HITS Daily Double

Jack Bruce RIP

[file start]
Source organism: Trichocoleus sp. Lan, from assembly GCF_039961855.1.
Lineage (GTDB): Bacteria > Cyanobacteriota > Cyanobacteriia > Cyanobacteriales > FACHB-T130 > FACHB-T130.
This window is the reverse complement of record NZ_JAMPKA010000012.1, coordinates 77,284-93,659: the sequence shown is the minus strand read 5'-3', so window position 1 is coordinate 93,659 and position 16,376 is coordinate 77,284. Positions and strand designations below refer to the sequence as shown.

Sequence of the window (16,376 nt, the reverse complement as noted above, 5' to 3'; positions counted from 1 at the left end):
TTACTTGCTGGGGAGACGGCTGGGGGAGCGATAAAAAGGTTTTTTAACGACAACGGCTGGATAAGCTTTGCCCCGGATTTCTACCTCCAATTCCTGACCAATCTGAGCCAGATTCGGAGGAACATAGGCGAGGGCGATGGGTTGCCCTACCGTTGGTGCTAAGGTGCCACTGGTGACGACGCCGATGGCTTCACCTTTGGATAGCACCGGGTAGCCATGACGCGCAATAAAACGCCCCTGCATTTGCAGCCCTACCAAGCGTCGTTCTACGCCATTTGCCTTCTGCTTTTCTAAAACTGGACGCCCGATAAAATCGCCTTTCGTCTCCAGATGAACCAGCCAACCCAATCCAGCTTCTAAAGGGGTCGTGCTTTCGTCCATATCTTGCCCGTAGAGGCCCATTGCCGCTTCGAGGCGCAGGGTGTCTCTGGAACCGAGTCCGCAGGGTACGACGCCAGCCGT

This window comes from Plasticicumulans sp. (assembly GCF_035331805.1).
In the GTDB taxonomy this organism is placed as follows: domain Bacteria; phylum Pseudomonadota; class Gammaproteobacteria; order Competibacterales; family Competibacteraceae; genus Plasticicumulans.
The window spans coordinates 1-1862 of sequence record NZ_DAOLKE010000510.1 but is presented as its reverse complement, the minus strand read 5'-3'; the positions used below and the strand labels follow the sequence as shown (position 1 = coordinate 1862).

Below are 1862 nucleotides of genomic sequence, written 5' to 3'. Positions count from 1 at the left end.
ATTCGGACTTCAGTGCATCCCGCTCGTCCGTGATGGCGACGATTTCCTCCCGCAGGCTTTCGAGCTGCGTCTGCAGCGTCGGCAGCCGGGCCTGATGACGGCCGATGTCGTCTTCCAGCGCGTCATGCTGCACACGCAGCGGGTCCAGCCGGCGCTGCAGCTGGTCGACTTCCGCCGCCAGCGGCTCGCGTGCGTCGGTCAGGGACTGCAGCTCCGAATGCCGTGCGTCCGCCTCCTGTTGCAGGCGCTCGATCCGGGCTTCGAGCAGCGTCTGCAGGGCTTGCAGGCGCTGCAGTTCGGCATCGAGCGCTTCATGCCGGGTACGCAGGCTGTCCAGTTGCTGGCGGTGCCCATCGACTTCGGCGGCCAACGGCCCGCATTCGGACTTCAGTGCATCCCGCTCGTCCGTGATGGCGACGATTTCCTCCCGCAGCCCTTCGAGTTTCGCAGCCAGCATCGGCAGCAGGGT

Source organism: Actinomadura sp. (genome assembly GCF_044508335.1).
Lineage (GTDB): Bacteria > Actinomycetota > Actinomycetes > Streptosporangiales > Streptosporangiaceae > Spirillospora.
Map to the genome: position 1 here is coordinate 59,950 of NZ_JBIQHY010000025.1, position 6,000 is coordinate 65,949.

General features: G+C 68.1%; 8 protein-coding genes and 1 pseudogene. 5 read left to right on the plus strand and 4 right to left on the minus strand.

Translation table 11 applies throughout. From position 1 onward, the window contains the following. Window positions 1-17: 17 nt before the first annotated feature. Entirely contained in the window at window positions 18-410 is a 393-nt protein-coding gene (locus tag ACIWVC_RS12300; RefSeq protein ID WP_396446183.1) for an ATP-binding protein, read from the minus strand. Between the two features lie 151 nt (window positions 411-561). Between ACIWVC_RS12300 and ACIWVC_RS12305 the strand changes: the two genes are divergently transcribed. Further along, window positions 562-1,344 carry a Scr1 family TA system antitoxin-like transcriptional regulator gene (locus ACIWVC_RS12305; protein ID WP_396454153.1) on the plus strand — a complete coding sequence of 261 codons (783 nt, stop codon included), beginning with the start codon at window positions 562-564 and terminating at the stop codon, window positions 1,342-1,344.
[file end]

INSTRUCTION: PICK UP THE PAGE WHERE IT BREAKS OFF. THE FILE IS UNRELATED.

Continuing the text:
JACK BRUCE, bassist and vocalist best known for his work with trailblazing rock trio Cream, died Saturday, according to an online announcement from his family; he was 71. The Glasgow-born Bruce possessed a powerful, distinctive voice and was a virtuoso musician with jazz chops; he played cello as well as bass both with Cream and in his extensive solo work. He came up in the British blues scene, playing in the Graham Bond Organization, where he met drummer Ginger Baker; later he joined John Mayall’s Bluesbreakers, where he played with guitarist Eric Clapton. Bruce, Clapton and Baker formed Cream in 1966. Their improvisation-driven live shows upped the bar for group chemistry and their studio work (notably the essential album Disraeli Gears) produced a trove of rock staples including “Sunshine of Your Love,” “White Room,” “Strange Brew,” “Tales of Brave Ulysses” and “Badge.” It was an extraordinary musical partnership but also a tumultuous one, and by 1968 the band had released Goodbye Cream and disbanded. Bruce pursued a varied and adventurous solo career in the ensuing decades (his Songs for a Tailor is a high point), collaborated with such artists as Frank Zappa, Mountain’s Leslie West and Corky Laing, Robin Trower, Vernon Reid and Golden Palominos, and reunited with Cream in 1993 for their Hall of Fame induction and again for a 2005 concert. His most recent album, Silver Rails, was released just this year. A post by Baker this morning mourns “a fine man.” “The world of music will be a poorer place without him,” reads the message from his family, “but he lives on in his music and forever in our hearts.” (10/25a)